SCHENECTADY — Substandard work by two contractors escalated what should have been a minor kitchen fire at the Stockade Inn in January 2020, to an extensive blaze, the lawyer for the inn’s then-owner said in court papers.
The fire suppression system failed to activate during the Jan. 16, 2020 fire, and areas of the inn hadn’t been properly cleaned of grease by a second vendor, lawyer Daniel W. Coffey of Albany said in a lawsuit in state Supreme Court. It was filed Thursday on behalf of the insurance carrier for Gregor Hotels, the inn’s owner at the time of the fire.
The lawsuit seeks more than $1.3 million in damages from co-defendants Tri-County Fire Extinguishers and U.S. Filter Corp.
Efforts to reach Tri-County Fire Extinguishers and U.S. Filter Corp. were unsuccessful Tuesday.
Tri-County Fire Extinguishers was hired by the Stockade Inn in May 2019 and October 2019 to inspect, test and certify its fire suppression system, the lawsuit states.
The vendor was supposed to test and assure that the gas supply to the system would shut off if the system activated.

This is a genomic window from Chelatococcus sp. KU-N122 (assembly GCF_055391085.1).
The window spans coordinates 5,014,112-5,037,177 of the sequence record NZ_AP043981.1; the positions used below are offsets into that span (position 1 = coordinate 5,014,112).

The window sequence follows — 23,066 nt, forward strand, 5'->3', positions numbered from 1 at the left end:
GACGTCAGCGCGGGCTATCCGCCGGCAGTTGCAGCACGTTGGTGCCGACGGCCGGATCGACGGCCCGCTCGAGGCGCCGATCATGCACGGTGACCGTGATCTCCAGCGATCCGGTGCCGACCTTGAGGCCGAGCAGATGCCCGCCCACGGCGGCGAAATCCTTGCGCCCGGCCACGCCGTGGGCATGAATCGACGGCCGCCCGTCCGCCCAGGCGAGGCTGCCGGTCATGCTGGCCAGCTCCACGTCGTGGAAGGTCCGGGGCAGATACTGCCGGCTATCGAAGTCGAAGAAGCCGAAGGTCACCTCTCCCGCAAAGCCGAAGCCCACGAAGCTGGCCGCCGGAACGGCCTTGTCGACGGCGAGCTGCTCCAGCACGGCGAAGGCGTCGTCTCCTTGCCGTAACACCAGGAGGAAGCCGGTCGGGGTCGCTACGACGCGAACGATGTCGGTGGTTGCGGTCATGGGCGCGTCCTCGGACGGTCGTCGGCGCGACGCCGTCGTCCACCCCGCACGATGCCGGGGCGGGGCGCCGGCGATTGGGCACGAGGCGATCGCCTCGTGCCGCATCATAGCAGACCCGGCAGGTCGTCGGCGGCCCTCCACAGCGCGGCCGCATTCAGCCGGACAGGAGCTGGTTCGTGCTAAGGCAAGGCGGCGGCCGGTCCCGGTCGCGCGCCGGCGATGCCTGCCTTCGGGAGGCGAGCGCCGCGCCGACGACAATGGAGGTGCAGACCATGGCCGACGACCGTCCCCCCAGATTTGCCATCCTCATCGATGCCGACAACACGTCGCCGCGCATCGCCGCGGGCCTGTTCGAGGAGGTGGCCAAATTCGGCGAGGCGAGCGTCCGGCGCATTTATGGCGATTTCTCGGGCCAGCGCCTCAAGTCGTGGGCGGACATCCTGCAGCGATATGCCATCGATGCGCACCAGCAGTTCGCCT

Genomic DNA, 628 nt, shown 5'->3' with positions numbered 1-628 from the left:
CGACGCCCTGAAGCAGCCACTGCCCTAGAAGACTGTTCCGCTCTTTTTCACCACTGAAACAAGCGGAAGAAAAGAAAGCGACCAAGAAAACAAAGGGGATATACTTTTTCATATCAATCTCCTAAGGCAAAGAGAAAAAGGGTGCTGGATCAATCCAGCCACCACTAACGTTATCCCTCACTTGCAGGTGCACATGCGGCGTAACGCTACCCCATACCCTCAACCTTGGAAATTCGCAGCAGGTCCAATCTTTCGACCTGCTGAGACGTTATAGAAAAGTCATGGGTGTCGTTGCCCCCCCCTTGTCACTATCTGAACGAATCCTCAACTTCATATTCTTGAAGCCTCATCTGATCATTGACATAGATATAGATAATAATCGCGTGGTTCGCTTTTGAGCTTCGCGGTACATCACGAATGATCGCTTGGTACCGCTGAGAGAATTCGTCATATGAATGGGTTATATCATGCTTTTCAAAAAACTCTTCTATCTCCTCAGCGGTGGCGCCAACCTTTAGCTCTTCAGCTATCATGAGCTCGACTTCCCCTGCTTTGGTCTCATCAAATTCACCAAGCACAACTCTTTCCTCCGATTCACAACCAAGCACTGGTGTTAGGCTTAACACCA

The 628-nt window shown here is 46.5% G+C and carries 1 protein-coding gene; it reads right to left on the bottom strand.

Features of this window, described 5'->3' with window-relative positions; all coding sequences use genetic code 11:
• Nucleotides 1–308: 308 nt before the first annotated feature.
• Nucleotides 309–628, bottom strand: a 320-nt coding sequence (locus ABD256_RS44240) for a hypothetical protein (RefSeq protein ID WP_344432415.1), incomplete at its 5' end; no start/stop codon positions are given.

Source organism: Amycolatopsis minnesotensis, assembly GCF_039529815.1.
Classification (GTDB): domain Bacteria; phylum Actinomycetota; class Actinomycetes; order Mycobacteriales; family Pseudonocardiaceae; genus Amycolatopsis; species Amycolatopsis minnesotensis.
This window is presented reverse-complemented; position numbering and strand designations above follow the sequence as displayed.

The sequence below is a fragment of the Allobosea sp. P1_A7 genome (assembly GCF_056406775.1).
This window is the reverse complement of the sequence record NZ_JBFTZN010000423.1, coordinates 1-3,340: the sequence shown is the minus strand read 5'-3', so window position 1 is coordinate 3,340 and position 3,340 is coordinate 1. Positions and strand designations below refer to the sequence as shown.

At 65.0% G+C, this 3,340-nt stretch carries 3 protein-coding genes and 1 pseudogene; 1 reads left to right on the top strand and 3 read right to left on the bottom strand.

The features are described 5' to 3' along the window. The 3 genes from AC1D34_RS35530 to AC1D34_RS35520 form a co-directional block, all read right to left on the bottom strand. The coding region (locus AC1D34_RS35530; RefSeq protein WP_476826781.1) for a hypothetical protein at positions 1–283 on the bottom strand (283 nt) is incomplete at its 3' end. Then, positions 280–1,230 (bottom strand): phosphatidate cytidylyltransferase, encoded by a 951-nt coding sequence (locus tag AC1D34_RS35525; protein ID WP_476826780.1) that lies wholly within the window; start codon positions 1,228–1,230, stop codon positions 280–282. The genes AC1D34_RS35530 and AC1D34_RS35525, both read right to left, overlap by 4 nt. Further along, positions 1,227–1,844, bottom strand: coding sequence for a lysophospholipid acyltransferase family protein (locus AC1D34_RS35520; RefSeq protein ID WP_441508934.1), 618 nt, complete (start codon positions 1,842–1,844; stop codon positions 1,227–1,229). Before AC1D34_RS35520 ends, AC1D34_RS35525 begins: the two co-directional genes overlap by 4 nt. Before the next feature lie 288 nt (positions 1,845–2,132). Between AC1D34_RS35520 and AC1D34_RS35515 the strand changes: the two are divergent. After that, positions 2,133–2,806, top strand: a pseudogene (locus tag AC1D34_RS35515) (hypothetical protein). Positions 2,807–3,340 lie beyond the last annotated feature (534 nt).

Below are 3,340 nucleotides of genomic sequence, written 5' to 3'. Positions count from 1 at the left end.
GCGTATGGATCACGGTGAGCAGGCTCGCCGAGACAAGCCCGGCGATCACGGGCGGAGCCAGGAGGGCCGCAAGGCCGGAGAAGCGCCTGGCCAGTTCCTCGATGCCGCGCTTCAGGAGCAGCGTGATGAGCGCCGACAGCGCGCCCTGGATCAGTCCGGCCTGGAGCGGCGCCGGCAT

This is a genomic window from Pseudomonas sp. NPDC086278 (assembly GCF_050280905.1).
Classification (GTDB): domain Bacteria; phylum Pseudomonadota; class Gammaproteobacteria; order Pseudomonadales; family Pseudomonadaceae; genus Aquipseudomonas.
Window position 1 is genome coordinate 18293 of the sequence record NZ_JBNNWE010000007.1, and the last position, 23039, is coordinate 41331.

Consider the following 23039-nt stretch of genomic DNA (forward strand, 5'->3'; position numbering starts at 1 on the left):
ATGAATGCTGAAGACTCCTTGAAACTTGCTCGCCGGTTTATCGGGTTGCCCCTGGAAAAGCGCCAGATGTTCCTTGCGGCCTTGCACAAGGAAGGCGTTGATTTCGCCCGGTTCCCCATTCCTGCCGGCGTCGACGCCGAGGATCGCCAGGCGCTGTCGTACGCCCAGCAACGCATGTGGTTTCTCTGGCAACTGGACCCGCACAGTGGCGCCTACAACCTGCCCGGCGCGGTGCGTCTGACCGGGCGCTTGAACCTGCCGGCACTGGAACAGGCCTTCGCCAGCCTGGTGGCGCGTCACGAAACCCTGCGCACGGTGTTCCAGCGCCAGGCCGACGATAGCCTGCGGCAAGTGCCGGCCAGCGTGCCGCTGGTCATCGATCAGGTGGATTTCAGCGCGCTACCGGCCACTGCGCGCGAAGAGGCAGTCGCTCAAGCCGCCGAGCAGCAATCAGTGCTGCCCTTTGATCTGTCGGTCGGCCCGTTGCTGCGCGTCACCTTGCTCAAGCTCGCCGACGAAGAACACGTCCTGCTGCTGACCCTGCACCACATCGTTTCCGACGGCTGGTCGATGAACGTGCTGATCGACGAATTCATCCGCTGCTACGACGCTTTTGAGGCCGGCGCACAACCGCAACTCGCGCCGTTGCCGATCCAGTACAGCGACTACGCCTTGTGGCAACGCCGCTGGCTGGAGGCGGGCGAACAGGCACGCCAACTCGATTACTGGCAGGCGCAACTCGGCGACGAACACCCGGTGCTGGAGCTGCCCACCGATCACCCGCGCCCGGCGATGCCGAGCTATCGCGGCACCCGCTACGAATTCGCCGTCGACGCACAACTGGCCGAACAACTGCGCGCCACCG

After the fire started, the fire suppression system activated but it didn’t put out the fire, the lawsuit claims. That’s because the gas to a range didn’t shut off as it was supposed to, allowing the fire to spread and cause extensive damage.
Meanwhile, U.S. Filter Corp. was hired by the inn in February 2019 for a yearly cleaning. It was tasked with degreasing its interior and exterior exhaust hoods, ducts, and an exterior exhaust fan and the fan’s housing. It was also charged with cleaning kitchen walls, and to degrease and replace grease filters.
The lawsuit asserts that the contractor failed to adequately clean and degrease those areas of the inn.
The fire began when a chef was melting butter in a pan, and it should have been a minor blaze, the plaintiff suggested.
“The fire was allowed to spread and cause extensive damage due to the presence of grease that had not been adequately and fully cleaned by U.S. Filter,” the lawsuit said.
Then-owner Robert Gregor said he was unaware of the lawsuit when reached for comment Tuesday.
A 200-seat restaurant and 18-room lodge, the inn was sold by McGregor to Urban Initiatives Group for $550,000, after plans by Redburn Development Partners to convert the building to apartments fell through in response to neighborhood opposition.